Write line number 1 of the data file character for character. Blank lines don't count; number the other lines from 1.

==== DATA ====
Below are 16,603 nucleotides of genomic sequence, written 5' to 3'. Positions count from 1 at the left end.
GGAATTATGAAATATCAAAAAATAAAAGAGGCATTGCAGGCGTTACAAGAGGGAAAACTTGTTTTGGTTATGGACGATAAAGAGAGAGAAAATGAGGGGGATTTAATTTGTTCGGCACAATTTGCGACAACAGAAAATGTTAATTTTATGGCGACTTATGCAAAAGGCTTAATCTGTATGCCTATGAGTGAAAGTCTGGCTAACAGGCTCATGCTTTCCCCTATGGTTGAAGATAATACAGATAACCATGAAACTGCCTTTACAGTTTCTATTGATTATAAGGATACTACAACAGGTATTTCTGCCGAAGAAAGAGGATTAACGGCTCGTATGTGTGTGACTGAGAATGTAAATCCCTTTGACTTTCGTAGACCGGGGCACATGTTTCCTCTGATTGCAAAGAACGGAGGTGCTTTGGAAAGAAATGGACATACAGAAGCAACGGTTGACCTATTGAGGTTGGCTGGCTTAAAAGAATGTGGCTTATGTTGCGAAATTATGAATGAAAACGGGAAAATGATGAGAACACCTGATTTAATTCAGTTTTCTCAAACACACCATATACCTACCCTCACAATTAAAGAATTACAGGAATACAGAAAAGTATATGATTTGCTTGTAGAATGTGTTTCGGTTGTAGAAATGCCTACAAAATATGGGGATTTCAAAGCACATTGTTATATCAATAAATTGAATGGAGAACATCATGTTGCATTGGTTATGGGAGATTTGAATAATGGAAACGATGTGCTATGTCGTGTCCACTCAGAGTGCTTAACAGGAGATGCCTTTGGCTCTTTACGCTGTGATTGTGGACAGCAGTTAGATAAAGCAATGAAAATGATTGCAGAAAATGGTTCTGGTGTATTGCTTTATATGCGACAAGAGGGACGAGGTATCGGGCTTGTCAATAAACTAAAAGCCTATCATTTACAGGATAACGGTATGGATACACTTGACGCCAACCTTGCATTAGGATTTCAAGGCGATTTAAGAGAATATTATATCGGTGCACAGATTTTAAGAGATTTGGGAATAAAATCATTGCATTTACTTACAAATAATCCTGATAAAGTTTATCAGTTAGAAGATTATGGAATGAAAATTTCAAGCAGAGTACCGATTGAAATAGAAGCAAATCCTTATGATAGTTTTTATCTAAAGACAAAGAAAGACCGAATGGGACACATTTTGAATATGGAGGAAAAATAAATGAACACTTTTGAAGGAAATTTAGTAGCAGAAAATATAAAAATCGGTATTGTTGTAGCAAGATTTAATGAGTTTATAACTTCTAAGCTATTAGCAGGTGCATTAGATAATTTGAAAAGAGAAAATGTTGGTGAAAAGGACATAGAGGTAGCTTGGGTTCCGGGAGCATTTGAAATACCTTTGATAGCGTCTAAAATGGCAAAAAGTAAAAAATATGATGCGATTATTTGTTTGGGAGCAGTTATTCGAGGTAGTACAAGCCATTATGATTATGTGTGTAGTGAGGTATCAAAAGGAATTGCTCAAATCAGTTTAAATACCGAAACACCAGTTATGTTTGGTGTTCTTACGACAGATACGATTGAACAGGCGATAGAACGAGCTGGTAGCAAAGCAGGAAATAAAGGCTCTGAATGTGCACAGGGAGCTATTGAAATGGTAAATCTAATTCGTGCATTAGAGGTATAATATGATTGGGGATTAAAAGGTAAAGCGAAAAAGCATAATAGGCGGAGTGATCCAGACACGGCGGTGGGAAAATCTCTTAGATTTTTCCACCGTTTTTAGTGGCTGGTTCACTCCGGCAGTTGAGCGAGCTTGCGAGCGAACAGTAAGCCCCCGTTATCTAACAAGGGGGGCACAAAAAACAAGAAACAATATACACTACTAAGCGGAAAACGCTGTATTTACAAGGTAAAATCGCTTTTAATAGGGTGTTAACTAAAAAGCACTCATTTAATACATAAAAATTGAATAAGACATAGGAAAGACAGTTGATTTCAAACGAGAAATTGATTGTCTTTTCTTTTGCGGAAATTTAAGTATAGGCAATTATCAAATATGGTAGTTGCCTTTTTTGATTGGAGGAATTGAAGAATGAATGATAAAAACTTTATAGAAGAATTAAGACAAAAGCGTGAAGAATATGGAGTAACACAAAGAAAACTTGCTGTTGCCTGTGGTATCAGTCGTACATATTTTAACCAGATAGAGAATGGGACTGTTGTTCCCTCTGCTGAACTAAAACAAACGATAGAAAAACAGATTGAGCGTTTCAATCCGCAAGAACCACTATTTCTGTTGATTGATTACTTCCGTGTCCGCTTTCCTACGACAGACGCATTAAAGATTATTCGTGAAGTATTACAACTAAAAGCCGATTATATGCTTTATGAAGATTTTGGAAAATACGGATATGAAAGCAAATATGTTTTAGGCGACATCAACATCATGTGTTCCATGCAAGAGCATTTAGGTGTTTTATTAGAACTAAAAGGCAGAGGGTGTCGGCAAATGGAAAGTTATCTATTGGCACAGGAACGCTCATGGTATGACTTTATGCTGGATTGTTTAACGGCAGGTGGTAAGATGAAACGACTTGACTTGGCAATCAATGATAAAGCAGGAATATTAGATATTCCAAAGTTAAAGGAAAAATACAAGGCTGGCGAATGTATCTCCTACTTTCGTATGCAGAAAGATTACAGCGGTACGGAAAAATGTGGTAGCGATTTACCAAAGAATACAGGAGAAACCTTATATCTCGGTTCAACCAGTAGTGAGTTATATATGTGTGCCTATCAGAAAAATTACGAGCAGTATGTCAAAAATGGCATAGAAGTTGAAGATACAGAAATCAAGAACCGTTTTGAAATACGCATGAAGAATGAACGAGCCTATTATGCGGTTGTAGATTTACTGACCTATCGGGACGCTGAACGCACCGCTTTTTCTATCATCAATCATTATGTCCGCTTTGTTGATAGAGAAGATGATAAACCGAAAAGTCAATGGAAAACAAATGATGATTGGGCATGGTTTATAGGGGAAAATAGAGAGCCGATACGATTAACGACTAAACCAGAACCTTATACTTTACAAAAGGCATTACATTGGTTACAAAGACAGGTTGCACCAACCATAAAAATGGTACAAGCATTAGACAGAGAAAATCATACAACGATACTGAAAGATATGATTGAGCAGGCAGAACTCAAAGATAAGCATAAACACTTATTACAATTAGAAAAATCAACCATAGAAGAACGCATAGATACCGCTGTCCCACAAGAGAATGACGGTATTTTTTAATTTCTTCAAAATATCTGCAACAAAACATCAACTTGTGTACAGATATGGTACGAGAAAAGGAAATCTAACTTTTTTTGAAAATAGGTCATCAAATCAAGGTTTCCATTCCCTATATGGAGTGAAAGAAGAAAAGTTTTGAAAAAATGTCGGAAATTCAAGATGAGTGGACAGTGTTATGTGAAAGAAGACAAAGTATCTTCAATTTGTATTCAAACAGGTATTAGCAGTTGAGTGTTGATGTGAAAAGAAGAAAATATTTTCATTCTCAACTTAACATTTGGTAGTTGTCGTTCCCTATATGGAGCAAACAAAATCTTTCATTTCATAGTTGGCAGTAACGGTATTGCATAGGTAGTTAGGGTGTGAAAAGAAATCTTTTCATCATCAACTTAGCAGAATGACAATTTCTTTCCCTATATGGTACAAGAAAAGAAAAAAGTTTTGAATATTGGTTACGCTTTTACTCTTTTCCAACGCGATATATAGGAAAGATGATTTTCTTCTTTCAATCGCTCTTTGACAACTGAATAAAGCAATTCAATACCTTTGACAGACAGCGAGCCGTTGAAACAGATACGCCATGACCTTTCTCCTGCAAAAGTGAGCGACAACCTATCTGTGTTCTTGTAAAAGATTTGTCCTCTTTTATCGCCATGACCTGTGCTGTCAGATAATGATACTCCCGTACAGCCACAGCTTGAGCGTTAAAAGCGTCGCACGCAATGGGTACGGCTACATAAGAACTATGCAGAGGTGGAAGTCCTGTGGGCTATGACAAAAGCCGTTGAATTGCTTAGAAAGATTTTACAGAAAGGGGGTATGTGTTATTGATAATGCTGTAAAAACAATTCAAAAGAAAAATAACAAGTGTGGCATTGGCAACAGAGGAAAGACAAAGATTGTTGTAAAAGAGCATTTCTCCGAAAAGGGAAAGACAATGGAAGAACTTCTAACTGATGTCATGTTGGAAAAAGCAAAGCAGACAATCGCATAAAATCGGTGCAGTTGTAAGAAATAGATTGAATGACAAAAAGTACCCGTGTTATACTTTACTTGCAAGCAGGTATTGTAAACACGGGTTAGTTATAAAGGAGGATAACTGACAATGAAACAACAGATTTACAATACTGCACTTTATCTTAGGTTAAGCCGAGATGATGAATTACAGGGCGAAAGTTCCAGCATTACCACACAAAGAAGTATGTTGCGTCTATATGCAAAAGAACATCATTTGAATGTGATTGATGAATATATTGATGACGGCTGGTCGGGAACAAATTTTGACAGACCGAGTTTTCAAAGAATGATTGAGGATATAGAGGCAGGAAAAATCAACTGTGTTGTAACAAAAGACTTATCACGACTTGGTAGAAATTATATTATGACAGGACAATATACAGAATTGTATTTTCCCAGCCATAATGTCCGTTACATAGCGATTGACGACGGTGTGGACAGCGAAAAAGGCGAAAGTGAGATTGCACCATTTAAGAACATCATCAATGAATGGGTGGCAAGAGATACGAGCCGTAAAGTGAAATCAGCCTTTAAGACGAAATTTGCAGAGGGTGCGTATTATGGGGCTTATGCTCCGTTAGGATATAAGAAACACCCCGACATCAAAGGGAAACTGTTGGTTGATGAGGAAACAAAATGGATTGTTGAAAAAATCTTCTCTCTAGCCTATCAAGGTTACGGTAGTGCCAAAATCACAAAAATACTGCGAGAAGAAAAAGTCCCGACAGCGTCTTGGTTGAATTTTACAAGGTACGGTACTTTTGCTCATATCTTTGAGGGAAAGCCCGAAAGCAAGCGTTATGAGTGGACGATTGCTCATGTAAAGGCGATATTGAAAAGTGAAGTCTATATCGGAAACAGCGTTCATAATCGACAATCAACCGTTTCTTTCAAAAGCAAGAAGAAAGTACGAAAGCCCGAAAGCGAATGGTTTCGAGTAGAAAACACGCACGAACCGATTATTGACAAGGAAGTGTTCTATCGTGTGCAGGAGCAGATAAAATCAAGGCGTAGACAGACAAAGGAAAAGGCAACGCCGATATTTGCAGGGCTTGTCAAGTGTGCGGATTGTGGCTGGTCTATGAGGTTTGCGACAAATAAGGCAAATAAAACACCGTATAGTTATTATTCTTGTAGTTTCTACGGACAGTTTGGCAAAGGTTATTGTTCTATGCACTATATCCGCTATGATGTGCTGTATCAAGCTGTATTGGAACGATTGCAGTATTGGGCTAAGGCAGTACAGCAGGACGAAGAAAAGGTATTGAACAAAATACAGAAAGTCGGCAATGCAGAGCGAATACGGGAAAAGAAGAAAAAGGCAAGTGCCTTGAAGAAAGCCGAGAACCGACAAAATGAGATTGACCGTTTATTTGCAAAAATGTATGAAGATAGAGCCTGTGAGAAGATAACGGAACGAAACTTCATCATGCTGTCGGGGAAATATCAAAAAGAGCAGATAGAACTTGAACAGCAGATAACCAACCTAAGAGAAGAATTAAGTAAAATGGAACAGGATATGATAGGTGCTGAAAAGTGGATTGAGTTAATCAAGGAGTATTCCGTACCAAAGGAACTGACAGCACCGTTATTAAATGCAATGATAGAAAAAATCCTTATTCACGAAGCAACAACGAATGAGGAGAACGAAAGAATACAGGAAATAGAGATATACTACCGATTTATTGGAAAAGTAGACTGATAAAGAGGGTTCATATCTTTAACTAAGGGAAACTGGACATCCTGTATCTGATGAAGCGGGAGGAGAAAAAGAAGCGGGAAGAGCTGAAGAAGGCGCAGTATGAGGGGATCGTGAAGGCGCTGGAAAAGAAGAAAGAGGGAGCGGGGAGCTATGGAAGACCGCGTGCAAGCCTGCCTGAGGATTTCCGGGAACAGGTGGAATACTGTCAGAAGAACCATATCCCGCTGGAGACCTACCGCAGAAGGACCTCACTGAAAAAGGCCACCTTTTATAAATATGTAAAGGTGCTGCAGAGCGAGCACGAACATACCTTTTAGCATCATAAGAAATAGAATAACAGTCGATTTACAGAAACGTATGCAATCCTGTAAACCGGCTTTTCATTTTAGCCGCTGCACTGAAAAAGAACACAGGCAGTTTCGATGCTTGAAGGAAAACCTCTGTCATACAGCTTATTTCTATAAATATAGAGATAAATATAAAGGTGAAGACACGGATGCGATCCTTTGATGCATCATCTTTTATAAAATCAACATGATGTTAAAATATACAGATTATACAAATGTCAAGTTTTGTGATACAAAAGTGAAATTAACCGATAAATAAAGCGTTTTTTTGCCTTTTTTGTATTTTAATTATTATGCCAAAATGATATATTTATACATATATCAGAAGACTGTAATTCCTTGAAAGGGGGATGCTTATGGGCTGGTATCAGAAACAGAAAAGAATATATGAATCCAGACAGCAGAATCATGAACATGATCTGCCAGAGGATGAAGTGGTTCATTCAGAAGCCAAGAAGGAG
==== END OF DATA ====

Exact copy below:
Below are 16,603 nucleotides of genomic sequence, written 5' to 3'. Positions count from 1 at the left end.